English Montreal School Board to launch legal challenge against Quebec French-language law

Another group has announced it will launch a legal challenge against Quebec's controversial language reform law.

Bill 96 was passed in the provincial legislature earlier this week.

The English Montreal School Board (EMSB) announced late Thursday evening it has hired a legal firm to help it contest the validity of Bill 96, An Act Respecting French, the official and common language of Quebec.

"This bill affects us directly," said EMSB chairman Joe Ortona. "There are many provisions in this bill that violate our right to manage and control as a school board guaranteed by Section 23 of the charter... Any time that section 23 of the charter is threatened, I feel an obligation to defend those constitutional rights."

Section 23 of the Canadian Charter of Rights and Freedoms says that Canadian citizens have "the right to have their children receive primary and secondary school instruction in that language (English or French) in that province."

Not all members of the council of commissioners were on board with the idea, however, as some voiced their opposition during a meeting Thursday night, citing the costs associated with the legal fight.

The EMSB said in a news release that Bill 96 violates the constitutional rights of Quebecers.

"I wish to invite other anglophone institutions and any organization interested in basic human rights to join or support this legal proceeding," said board chair Joe Ortona in the release.

The office of the Minister Responsible for the French Language, Simon Jolin-Barette, who is also the minister of justice, said it has known about the EMSB's position for "a long time," adding a jab at the school board for denying the existence of the Quebec nation last year.

The board later revoked the statement.

Jolin-Barette's office repeated its opinion that the law does not adversely affect any Quebecers' rights.

"Protecting and promoting French in Quebec is not discriminatory," said Jolin-Barette's press secretary Elisabeth Gosselin. "We are committed to defending Quebec's Common Official Language Act, French, a fundamental law for Quebecers."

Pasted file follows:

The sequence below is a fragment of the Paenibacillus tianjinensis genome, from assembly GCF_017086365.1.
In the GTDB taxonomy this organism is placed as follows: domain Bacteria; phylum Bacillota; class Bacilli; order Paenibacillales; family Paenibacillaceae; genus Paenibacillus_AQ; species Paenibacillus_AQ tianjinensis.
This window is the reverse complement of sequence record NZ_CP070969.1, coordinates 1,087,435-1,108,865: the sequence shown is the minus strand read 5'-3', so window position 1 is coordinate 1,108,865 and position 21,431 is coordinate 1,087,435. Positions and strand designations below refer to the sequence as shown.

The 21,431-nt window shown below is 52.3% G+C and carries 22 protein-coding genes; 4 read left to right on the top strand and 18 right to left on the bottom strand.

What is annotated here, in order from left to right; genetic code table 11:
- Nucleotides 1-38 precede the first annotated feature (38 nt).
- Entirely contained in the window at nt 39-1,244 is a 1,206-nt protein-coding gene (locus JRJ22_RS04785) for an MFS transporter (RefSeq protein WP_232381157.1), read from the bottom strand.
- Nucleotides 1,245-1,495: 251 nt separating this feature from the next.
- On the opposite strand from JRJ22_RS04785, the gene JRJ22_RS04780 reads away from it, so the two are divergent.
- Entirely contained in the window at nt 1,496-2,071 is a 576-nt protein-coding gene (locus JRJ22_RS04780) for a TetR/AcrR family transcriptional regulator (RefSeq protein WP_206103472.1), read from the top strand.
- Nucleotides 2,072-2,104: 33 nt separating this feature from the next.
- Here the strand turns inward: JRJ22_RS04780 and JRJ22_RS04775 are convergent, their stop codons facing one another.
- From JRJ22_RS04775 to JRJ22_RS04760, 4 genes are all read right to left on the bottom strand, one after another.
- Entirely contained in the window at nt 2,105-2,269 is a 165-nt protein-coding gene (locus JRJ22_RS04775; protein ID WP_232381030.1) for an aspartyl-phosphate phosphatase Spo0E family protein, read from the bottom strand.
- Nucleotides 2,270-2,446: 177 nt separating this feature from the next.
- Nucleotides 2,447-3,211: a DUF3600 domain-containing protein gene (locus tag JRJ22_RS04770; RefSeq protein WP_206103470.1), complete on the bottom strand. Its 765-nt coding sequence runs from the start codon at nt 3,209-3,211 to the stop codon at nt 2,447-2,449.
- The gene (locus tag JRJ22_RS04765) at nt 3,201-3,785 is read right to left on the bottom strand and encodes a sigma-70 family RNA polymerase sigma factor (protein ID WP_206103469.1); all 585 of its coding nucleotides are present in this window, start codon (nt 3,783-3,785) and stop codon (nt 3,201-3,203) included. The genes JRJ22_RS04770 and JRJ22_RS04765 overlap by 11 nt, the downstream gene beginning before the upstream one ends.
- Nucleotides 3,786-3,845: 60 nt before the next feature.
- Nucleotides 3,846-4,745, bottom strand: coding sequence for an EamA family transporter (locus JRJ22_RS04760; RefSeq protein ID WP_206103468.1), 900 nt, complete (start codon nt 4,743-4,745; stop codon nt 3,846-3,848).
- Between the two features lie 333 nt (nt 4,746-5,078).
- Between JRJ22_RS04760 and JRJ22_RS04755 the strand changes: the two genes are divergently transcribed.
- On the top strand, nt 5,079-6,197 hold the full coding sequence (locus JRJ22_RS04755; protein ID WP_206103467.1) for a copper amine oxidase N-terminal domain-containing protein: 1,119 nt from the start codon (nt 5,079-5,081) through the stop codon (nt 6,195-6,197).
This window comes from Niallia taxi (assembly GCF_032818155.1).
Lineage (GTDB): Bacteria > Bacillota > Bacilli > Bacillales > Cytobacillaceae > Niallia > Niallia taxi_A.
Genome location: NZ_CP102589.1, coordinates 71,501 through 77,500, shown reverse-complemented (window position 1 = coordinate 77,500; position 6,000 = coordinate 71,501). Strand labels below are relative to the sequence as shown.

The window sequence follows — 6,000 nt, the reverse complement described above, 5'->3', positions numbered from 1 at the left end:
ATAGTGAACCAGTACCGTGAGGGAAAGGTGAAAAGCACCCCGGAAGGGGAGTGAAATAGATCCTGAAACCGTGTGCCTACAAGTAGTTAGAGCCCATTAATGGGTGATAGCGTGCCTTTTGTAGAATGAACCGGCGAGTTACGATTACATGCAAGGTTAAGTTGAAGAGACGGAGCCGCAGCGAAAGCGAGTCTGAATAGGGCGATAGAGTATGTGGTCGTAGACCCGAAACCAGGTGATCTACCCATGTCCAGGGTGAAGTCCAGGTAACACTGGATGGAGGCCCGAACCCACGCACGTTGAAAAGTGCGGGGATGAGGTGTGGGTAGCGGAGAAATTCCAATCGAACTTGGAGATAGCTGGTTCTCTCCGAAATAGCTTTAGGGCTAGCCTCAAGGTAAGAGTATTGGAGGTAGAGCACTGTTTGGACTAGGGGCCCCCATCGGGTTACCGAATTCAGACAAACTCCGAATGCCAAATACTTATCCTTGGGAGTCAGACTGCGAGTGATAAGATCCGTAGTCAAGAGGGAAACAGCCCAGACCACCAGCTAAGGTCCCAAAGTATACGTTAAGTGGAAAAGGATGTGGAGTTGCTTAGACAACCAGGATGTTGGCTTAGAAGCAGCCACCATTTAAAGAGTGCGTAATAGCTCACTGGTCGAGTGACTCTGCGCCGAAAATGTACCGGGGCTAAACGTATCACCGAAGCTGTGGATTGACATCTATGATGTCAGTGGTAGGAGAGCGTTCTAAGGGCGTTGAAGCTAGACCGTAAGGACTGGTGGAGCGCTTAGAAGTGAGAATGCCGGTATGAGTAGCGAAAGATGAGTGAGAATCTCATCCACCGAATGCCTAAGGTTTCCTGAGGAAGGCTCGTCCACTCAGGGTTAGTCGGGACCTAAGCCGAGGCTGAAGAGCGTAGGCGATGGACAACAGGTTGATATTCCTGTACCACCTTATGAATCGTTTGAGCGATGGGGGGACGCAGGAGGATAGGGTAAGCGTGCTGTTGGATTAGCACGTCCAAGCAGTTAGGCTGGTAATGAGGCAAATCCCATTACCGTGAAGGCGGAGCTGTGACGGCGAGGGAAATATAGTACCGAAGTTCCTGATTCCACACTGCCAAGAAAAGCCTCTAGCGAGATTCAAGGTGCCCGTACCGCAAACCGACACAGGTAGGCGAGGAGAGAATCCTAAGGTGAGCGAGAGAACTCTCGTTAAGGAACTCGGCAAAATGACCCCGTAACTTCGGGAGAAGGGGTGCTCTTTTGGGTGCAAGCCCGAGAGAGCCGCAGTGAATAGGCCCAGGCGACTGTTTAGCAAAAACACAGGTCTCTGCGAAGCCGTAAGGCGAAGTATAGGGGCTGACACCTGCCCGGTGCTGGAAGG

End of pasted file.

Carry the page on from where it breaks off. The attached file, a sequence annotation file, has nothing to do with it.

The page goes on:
As the Quebec government passed the bill in a 78-29 vote Tuesday, a committee of high-profile Quebec lawyers also revealed it is preparing to launch a legal challenge that could land all the way at the United Nations.

In an interview with CTV News this week, constitutional lawyer Julius Grey called the new law "the most gratuitous use of power I've ever seen."

For Grey, the Canadian Charter of Rights and Freedoms "becomes a mere suggestion" with the ruling CAQ government's repeated use of the notwithstanding clause to shield Bill 96 — as well as Bill 21 — from constitutional challenges.

The federal justice minister, David Lametti, also said this week his government is prepared to get involved in challenging the bill. "We will be there to deliver our arguments," if the bill reaches the Supreme Court of Canada, Lametti said.

The Legault government has said the legislation is needed to protect and promote French, which he says is declining in Quebec.

The law has come under fire for, among other things, granting new powers for the province's language watchdog to conduct searches and seizures without a warrant, requiring new immigrants to communicate with the government only in French after living in Quebec for six months, and capping enrolment at English-language CEGEPs. There are also concerns, even among the legal community, surrounding access to health care in English under the provisions of the legislation. 

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